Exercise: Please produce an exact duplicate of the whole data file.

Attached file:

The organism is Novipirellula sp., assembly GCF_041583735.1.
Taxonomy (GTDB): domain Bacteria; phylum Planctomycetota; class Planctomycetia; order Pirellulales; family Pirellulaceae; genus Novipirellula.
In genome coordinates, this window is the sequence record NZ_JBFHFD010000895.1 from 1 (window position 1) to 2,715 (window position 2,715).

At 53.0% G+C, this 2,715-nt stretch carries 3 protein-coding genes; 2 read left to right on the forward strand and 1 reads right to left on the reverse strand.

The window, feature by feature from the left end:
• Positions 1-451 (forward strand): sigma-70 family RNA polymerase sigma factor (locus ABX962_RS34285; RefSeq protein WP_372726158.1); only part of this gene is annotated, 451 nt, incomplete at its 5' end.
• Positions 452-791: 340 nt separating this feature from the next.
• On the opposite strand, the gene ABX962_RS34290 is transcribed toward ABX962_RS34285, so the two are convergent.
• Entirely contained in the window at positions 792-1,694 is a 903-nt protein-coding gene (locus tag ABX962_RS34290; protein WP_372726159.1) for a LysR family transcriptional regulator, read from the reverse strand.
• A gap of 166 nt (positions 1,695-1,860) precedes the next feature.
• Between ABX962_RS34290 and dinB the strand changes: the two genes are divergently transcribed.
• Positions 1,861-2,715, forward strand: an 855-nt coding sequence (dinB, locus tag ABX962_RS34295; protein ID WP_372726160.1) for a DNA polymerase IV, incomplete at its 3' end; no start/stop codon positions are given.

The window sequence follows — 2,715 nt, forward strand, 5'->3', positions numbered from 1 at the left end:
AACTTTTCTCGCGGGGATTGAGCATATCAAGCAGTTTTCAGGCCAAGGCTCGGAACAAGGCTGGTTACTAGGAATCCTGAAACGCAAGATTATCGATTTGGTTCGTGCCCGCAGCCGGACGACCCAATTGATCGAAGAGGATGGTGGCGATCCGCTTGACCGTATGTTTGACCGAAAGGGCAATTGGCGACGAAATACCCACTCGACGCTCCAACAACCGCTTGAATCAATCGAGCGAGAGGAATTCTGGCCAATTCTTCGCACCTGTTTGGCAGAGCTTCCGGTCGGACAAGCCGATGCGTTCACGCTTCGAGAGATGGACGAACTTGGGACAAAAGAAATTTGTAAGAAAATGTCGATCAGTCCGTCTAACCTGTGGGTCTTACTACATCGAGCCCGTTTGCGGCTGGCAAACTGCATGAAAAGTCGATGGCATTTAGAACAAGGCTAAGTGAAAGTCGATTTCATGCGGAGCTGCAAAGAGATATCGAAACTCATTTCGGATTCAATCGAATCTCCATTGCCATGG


The organism is Novipirellula sp., assembly GCF_041583735.1.
Taxonomy (GTDB): domain Bacteria; phylum Planctomycetota; class Planctomycetia; order Pirellulales; family Pirellulaceae; genus Novipirellula.
In genome coordinates, this window is the sequence record NZ_JBFHFD010000895.1 from 1 (window position 1) to 2,715 (window position 2,715).

At 53.0% G+C, this 2,715-nt stretch carries 3 protein-coding genes; 2 read left to right on the forward strand and 1 reads right to left on the reverse strand.

The window, feature by feature from the left end:
• Positions 1-451 (forward strand): sigma-70 family RNA polymerase sigma factor (locus ABX962_RS34285; RefSeq protein WP_372726158.1); only part of this gene is annotated, 451 nt, incomplete at its 5' end.
• Positions 452-791: 340 nt separating this feature from the next.
• On the opposite strand, the gene ABX962_RS34290 is transcribed toward ABX962_RS34285, so the two are convergent.
• Entirely contained in the window at positions 792-1,694 is a 903-nt protein-coding gene (locus tag ABX962_RS34290; protein WP_372726159.1) for a LysR family transcriptional regulator, read from the reverse strand.
• A gap of 166 nt (positions 1,695-1,860) precedes the next feature.
• Between ABX962_RS34290 and dinB the strand changes: the two genes are divergently transcribed.
• Positions 1,861-2,715, forward strand: an 855-nt coding sequence (dinB, locus tag ABX962_RS34295; protein ID WP_372726160.1) for a DNA polymerase IV, incomplete at its 3' end; no start/stop codon positions are given.

The window sequence follows — 2,715 nt, forward strand, 5'->3', positions numbered from 1 at the left end:
AACTTTTCTCGCGGGGATTGAGCATATCAAGCAGTTTTCAGGCCAAGGCTCGGAACAAGGCTGGTTACTAGGAATCCTGAAACGCAAGATTATCGATTTGGTTCGTGCCCGCAGCCGGACGACCCAATTGATCGAAGAGGATGGTGGCGATCCGCTTGACCGTATGTTTGACCGAAAGGGCAATTGGCGACGAAATACCCACTCGACGCTCCAACAACCGCTTGAATCAATCGAGCGAGAGGAATTCTGGCCAATTCTTCGCACCTGTTTGGCAGAGCTTCCGGTCGGACAAGCCGATGCGTTCACGCTTCGAGAGATGGACGAACTTGGGACAAAAGAAATTTGTAAGAAAATGTCGATCAGTCCGTCTAACCTGTGGGTCTTACTACATCGAGCCCGTTTGCGGCTGGCAAACTGCATGAAAAGTCGATGGCATTTAGAACAAGGCTAAGTGAAAGTCGATTTCATGCGGAGCTGCAAAGAGATATCGAAACTCATTTCGGATTCAATCGAATCTCCATTGCCATGG